2. Case Report
At 27 weeks of gestation, a 32-year-old primigravida received a routine fetal US which identified multiple fetal abnormalities, including an absent nasal bone, abnormal ears, bilateral rocker bottom feet, and bilateral dilatation of the upper renal poles consistent with duplicated renal systems (Figure 1).
Additionally, the fetus was found to have ambiguous external genitalia although its’ internal genitalia suggested the presence of a uterus and vagina. The pregnancy was also complicated by intrauterine growth restriction and polyhydramnios. Family history was notable for the mother and the child’s father being third cousins. Following referral for genetic counseling, an amniocentesis was performed which revealed a normal 46 XX karyotype with normal results on FISH, CMA, and negative infectious panel. Whole exome sequencing results were pending at the time but would later confirm that the fetus was heterozygous for a pathogenic variant of SETBP1 which is consistent with a diagnosis of Schinzel Giedion Syndrome. The fetal ultrasound findings were confirmed on a fetal MRI performed at 30 weeks (Figure 2).
Additional findings on fetal MRI included urine within the fetal vagina concerning for vesicoureteral reflux or abnormal insertion of the ureter(s) into the vagina. The fetus was also noted to have folded ears and thickening of the skin over the forehead. Furthermore, the cerebellar vermis and horns, as well as the pons, were small for gestational age.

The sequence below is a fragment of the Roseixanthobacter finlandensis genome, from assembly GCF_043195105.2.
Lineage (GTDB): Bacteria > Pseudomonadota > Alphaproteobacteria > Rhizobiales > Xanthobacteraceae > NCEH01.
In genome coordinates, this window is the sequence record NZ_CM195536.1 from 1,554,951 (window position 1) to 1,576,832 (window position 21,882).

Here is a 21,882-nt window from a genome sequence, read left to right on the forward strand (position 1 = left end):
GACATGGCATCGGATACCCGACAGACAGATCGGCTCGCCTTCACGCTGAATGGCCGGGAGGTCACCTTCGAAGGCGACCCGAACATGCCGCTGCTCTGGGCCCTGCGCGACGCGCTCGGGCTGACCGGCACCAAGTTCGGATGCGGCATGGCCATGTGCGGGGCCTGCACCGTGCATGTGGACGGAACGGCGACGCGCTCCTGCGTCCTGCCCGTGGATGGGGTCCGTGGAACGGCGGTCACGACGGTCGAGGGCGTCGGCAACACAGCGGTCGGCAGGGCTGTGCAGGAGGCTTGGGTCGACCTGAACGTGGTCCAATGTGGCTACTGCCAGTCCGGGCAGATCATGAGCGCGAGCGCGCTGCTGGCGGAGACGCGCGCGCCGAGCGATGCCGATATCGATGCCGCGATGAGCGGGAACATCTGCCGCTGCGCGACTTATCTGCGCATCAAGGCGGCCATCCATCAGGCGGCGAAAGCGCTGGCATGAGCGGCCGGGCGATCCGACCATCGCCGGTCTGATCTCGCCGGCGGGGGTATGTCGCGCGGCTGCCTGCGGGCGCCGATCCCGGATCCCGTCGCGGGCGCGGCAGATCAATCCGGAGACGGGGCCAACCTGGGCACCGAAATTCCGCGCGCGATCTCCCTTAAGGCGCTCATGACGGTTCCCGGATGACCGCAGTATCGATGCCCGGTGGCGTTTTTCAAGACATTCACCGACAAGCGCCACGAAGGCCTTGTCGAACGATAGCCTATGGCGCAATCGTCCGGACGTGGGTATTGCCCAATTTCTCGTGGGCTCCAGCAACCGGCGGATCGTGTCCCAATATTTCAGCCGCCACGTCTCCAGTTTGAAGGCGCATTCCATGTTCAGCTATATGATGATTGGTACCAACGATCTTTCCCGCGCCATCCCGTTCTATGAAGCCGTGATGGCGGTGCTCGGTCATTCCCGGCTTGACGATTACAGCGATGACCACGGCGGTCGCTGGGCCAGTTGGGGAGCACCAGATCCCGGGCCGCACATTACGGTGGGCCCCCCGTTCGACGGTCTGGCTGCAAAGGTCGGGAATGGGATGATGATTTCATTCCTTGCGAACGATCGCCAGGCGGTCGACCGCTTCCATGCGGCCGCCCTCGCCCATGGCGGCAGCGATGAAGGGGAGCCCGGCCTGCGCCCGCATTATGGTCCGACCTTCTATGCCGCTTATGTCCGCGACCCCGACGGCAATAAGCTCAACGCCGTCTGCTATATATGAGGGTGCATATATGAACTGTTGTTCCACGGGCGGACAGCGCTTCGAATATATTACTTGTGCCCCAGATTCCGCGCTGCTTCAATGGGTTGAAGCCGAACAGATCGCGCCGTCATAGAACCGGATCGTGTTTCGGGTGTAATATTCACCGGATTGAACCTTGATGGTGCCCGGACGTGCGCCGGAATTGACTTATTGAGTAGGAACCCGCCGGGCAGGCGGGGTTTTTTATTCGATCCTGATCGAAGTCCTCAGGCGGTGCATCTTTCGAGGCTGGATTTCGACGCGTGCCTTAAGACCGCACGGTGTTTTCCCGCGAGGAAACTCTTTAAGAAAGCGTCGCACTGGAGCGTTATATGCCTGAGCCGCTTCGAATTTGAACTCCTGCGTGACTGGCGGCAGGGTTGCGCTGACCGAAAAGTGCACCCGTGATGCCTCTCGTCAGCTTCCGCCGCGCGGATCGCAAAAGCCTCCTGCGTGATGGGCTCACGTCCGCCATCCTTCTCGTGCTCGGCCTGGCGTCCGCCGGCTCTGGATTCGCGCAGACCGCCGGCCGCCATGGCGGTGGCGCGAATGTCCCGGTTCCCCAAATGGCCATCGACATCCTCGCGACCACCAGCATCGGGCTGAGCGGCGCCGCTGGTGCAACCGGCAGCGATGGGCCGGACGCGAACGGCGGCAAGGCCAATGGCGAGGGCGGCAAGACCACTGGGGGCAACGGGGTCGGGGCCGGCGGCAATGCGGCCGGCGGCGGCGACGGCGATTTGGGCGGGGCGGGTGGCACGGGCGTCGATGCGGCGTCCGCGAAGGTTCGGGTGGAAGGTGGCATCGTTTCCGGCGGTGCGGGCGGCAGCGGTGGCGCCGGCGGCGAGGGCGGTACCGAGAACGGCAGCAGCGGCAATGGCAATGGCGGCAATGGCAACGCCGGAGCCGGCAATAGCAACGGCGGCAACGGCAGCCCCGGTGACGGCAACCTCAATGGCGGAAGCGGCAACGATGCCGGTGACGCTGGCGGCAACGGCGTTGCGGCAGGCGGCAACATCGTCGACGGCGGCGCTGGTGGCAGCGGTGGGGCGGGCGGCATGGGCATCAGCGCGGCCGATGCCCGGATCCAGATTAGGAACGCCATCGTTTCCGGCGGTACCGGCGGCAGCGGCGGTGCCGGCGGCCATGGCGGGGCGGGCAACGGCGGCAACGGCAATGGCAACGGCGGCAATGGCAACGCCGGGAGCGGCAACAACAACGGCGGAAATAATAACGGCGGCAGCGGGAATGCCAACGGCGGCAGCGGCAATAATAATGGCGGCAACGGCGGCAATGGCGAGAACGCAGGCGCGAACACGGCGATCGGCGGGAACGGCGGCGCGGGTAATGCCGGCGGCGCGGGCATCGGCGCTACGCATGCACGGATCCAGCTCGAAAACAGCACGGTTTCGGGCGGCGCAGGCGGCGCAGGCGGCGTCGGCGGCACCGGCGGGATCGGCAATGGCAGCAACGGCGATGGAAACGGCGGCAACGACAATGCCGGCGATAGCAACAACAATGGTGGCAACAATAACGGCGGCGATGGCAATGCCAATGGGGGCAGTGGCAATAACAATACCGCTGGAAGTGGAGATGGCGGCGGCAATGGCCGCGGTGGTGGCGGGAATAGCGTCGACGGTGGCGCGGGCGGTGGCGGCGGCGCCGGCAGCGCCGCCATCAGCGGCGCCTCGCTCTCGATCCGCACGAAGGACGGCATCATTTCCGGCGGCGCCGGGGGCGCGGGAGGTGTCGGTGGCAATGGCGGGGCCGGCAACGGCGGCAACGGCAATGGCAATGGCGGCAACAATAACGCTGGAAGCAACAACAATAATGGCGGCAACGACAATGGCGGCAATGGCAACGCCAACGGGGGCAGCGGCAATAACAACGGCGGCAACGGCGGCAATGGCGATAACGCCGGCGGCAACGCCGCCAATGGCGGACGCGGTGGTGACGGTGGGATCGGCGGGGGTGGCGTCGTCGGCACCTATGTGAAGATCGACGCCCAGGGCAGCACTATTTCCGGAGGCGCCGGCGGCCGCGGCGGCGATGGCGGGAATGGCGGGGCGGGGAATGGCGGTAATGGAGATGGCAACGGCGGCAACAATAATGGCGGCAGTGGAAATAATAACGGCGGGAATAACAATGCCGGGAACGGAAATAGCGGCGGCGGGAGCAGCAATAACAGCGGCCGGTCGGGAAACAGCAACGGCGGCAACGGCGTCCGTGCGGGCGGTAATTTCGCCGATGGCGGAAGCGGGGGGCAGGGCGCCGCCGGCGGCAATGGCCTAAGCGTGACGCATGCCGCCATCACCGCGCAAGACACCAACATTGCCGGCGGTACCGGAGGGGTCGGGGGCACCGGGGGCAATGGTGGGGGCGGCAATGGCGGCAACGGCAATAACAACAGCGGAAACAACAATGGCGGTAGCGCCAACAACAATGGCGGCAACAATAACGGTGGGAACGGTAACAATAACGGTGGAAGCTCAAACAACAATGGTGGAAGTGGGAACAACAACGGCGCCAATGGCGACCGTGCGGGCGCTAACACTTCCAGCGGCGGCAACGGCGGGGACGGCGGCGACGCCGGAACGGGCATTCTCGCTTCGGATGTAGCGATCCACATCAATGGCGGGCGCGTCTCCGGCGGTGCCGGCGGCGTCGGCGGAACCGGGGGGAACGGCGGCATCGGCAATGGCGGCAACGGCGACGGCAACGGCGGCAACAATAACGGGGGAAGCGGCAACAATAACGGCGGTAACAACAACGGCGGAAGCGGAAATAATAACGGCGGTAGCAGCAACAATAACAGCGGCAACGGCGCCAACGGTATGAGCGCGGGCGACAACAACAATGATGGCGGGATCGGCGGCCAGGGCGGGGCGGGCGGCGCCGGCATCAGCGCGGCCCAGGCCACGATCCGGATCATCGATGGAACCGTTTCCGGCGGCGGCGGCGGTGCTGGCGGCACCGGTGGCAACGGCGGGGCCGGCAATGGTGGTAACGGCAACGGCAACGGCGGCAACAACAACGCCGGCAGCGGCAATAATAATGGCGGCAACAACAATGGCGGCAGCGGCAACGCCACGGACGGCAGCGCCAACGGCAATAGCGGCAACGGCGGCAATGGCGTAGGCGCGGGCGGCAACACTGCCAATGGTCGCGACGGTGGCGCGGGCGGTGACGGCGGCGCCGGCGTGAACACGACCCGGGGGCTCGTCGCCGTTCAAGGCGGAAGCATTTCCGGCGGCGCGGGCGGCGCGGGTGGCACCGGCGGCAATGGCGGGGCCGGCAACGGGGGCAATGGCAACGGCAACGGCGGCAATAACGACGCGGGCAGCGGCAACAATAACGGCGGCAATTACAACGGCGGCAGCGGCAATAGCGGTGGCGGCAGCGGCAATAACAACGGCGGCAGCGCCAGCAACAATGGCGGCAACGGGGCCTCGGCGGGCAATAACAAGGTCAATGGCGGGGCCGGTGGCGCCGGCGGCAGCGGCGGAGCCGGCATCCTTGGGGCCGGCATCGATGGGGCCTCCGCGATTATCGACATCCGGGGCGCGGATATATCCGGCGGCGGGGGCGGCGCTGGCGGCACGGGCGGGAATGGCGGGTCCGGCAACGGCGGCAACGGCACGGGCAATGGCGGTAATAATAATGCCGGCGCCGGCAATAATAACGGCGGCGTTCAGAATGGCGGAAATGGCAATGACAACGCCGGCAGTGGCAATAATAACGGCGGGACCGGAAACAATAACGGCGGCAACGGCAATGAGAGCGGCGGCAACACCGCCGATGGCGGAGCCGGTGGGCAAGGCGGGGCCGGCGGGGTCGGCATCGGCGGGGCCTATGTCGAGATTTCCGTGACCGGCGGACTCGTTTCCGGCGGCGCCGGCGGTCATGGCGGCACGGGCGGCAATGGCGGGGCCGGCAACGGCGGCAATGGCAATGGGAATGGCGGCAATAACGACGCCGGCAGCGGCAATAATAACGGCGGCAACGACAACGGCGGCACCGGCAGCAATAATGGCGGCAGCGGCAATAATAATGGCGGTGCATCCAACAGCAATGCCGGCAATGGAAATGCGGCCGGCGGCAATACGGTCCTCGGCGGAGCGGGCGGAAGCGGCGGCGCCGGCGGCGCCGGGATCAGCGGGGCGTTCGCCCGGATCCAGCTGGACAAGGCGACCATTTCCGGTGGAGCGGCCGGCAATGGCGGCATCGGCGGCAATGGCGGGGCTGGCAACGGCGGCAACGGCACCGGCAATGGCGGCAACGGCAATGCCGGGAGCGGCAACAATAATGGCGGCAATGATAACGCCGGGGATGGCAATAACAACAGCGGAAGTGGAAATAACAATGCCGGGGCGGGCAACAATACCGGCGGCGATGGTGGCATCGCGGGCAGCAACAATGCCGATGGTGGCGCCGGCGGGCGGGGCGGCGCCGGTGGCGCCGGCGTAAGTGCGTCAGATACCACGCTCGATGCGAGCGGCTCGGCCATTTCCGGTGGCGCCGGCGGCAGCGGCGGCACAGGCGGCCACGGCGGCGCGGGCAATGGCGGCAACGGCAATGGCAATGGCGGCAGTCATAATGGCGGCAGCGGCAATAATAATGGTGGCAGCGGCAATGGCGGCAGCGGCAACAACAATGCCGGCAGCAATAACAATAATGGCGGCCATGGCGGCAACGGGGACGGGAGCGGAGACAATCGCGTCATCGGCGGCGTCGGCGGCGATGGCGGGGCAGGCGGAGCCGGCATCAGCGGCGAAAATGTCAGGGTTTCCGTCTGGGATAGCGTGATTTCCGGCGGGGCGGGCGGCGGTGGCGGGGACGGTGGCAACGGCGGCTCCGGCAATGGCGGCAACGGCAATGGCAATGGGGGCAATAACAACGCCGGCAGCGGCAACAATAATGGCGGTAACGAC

At 37 weeks, the mother was scheduled for induction of labor and delivered a female infant via vaginal delivery with initial apgar scores of 8 and 9 at one and five minutes, respectively. The early neonatal period was complicated by respiratory distress necessitating placement on 4L high-flow nasal cannula. On physical examination, the infant exhibited several notable features, including ocular hypertelorism, a retracted midface with a prominent forehead and absent nasal bridge, a high-arched cleft palate, low-set and posteriorly rotated ears with folded helixes, and hypoplastic labia majora with prominent labia minora. Additionally, the patient was found to have significant external rotation of both feet and bilateral talipes calcaneovalgus. An MRI brain (Figure 3) performed at one week of age depicted hypoplasia of the pons and cerebellum and a postnatal renal ultrasound (Figure 4) noted bilateral hydroureteronephrosis, both findings consistent with the original prenatal imaging findings. Furthermore, a voiding cysto-urethrogram was performed which excluded vesico-ureteral reflux as well as a skeletal survey which assessed the patient’s foot deformity (Figure 5).